• Blog: A successful flood protection project
    by Alastair Bland on December 2, 2022 at 4:04 pm

    Each winter, thousands of homes, businesses and schools in Sunnyvale are susceptible to flooding from the Sunnyvale East and West channels overtopping during major storms. These channels were constructed in the 1960s as local storm drains, but a combination of heavy storm events, land subsidence and inadequate drainage has caused the area to flood five times in the last 60 years. That’s why Valley Water is embarking on the Sunnyvale East and West Channels Flood Protection Project to provide enhanced flood protection to more than 1,600 neighboring properties and approximately 47 acres of valuable industrial and government lands. Construction is set to begin in 2024. Related article:  Valley Water News: Valley Water and partners making progress to protect San Francisco Bay from sea level rise View Original Article read more

  • Popular California park that abruptly closed last spring reopens in Delta
    by Alastair Bland on December 2, 2022 at 3:56 pm

    One of the most popular places to boat, fish and camp in the Sacramento-San Joaquin River Delta has finally reopened after abruptly closing last spring. Brannan Island State Park, a 336-acre jut of scrubby land across the water from Antioch, shut down in April nearly overnight after its longtime concessionaire ended its month-to-month lease with the state Department of Parks and Recreation to operate the park. Brannan Island, in Isleton, reopened fully on Thursday after the department announced it had secured an agreement with a new concessionaire. View Original Article read more

  • Blog: Western snow season 2022-23 preview: a look at water supplies and the winter outlook in 10 maps
    by Alastair Bland on December 2, 2022 at 3:39 pm

    It’s hard to overstate how crucial this snow season is for the western United States. Regions such as the West that receive a great deal of their precipitation in the form of snow face a number of challenges when snow droughts occur, including shrinking water supplies. And western water supplies are truly shrinking as some states are facing their second or third drought year in a row and a large part of the region is stuck in a 20+ year megadrought. Hanging over all of this is climate change–influenced aridification in the Southwest that is increasing evaporative demand, causing water supplies to dwindle from rising temperatures even when there is adequate precipitation. Related Event: Water Education Foundation/California Department of Water Resources: Winter Outlook Workshop Dec. 8 in Irvine View Original Article read more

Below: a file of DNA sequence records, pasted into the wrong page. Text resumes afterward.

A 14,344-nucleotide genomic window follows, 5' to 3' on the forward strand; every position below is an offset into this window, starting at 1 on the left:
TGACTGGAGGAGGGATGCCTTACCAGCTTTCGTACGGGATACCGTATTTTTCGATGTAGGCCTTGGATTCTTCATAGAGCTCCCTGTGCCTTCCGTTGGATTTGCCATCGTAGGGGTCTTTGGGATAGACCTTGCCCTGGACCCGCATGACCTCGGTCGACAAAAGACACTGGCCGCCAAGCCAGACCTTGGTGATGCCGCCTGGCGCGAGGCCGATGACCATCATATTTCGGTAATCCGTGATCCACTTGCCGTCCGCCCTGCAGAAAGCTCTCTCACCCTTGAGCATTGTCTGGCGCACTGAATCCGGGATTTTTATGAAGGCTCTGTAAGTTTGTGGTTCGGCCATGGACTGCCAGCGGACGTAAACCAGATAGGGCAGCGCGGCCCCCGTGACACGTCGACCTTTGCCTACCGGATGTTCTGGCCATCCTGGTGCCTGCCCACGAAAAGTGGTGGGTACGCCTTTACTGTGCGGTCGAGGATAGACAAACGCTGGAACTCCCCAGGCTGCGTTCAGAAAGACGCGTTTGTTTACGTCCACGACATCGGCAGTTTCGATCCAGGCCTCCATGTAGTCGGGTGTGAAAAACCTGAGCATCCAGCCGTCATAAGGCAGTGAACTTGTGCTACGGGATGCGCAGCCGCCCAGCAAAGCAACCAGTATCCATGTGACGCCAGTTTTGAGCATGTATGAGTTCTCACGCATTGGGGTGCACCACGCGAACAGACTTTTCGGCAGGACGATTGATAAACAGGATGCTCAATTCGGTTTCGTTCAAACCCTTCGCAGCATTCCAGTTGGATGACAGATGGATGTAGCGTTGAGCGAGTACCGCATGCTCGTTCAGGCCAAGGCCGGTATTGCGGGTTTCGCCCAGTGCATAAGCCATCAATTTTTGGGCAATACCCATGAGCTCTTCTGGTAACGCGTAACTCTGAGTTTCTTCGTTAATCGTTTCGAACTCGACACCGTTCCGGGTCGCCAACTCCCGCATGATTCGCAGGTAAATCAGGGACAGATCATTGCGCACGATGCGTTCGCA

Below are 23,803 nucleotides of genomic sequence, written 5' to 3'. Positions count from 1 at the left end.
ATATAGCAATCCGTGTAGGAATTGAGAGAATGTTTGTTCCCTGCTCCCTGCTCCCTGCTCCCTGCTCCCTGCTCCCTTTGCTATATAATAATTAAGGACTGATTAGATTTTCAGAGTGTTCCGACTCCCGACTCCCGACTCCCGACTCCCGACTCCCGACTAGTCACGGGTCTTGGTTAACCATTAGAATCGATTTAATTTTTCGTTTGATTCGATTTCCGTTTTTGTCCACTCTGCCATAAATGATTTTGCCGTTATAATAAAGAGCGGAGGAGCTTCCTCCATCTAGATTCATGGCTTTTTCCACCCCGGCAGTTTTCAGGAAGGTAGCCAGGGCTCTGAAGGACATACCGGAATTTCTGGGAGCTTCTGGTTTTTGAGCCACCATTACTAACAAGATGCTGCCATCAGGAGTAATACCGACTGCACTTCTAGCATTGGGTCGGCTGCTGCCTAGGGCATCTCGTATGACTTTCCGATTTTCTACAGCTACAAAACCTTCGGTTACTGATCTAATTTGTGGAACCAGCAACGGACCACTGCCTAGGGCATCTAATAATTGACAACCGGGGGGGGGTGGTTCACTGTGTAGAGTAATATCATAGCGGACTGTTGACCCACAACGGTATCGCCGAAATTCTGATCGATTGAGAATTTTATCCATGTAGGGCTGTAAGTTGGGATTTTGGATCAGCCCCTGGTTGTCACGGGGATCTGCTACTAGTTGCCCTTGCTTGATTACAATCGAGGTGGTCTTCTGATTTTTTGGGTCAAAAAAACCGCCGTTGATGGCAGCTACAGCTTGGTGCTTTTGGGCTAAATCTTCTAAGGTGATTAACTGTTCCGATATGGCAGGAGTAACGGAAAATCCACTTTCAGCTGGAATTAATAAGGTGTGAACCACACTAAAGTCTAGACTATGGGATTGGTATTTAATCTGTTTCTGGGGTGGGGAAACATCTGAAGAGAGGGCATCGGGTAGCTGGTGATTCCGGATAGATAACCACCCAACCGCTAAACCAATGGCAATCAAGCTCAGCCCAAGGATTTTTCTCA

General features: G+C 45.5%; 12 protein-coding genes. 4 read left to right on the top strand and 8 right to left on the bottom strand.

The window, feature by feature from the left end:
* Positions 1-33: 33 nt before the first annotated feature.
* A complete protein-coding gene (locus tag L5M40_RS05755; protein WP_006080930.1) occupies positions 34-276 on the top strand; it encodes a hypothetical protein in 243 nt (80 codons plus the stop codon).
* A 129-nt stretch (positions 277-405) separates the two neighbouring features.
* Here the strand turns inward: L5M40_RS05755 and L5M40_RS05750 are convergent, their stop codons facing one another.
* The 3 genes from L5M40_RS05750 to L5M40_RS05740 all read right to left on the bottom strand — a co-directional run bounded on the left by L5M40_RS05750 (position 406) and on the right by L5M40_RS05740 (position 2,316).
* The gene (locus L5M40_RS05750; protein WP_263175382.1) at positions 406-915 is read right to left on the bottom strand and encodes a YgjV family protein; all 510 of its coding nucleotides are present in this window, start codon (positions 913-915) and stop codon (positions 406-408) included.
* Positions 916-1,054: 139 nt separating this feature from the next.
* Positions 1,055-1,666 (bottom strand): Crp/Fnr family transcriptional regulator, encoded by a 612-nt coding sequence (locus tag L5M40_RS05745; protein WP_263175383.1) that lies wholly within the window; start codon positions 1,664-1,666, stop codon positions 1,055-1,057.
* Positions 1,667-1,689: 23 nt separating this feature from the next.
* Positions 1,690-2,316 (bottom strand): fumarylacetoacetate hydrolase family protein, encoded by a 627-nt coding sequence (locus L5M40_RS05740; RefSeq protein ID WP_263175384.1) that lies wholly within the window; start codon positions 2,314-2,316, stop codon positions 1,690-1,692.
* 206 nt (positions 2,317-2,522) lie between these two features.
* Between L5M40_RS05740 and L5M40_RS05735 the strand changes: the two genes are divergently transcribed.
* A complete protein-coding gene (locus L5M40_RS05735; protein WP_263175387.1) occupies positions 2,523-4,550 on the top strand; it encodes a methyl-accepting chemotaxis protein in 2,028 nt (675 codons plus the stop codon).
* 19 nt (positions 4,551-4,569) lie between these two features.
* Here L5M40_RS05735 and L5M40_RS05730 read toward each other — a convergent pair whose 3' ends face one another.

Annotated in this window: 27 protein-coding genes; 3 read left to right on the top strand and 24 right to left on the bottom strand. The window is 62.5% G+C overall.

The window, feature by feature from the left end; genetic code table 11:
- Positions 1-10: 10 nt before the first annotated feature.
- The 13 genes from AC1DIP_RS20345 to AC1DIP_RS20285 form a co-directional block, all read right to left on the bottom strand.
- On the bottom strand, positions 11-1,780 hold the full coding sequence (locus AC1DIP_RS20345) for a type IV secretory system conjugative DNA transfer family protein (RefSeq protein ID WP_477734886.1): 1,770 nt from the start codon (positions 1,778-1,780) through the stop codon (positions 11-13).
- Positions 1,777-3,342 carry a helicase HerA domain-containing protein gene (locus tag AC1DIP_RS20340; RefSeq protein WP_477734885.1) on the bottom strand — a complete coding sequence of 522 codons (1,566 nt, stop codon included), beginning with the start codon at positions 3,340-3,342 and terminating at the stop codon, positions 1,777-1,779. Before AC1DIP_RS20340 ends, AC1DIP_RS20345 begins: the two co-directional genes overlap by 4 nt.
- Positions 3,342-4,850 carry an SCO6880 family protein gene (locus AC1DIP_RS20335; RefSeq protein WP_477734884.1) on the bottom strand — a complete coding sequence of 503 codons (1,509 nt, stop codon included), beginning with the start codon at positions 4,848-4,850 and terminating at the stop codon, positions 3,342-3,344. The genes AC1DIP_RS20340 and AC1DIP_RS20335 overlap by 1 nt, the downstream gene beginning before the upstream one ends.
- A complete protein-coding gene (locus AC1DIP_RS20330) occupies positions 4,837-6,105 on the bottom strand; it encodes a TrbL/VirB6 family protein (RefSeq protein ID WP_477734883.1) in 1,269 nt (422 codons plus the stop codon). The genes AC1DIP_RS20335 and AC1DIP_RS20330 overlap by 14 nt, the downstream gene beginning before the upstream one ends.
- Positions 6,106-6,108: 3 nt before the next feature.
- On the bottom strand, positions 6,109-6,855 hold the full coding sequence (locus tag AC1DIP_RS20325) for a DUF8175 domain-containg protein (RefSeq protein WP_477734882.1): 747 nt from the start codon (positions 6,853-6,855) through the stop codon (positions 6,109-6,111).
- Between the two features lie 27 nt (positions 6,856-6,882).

• An idea that could help replenish California’s groundwater supplies
    by Alastair Bland on December 2, 2022 at 3:01 pm

    When drought strikes, California farmers often pump water from underground aquifers to water their crops. But increasingly dry conditions are straining that resource. … [David Freyberg of Stanford University] says many people are looking at ways to replenish the state’s dwindling groundwater supplies. In California, a lot of water typically comes from winter snow that falls high in the mountains. During warmer months, that snow melts and trickles down to farmland. But as the climate warms, more precipitation is falling as rain instead of snow. So it rushes into rivers and runs past many areas where it’s needed. View Original Article read more

  • Xeriscaping conserves water for Arizona homeowners
    by Alastair Bland on December 2, 2022 at 2:58 pm

    Kelly Gleave converted his grass lawn to xeriscape in April. In June, he and his wife saw a 3,000 gallon reduction in their water use. “For me, it was less about maintaining the grass and it was more about the fact that the Valley is getting a lot of people and we need to do more to conserve water,” said Gleave, who’s one of 450 Mesa homeowners who have taken advantage of the city’s grass-to-xeriscape incentive. The U.S. Bureau of Reclamation announced in August that deliveries of Colorado River water – the majority of which is used for agriculture – to Arizona would be cut an additional 21% next year. According to the bureau, megadrought and low runoff conditions accelerated by climate change have resulted in record low water levels in Lakes Powell and Mead, the two largest reservoirs in the country. Related article:  The Gazette: Opinion – Colorado’s lawns are not the enemy View Original Article read more

  • Glen Canyon Reservoir: The Colorado River’s descent into ‘dead pool’
    by Alastair Bland on December 2, 2022 at 2:55 pm

    A long-standing drought in the American Southwest is getting worse by the day, threatening reservoirs and groundwater supplies. And the first sign of “serious damage” could be a whirlpool, according to the operators of the nation’s second-largest reservoir, Lake Powell, reports the Washington Post. Lake Powell is already a quarter of its size and a drop in the water level of another 38 feet down the concrete face of the 710-foot Glenn Canyon Dam would put the surface of the reservoir close to the tops of eight underwater openings that allow river water to pass through the hydroelectric dam. View Original Article read more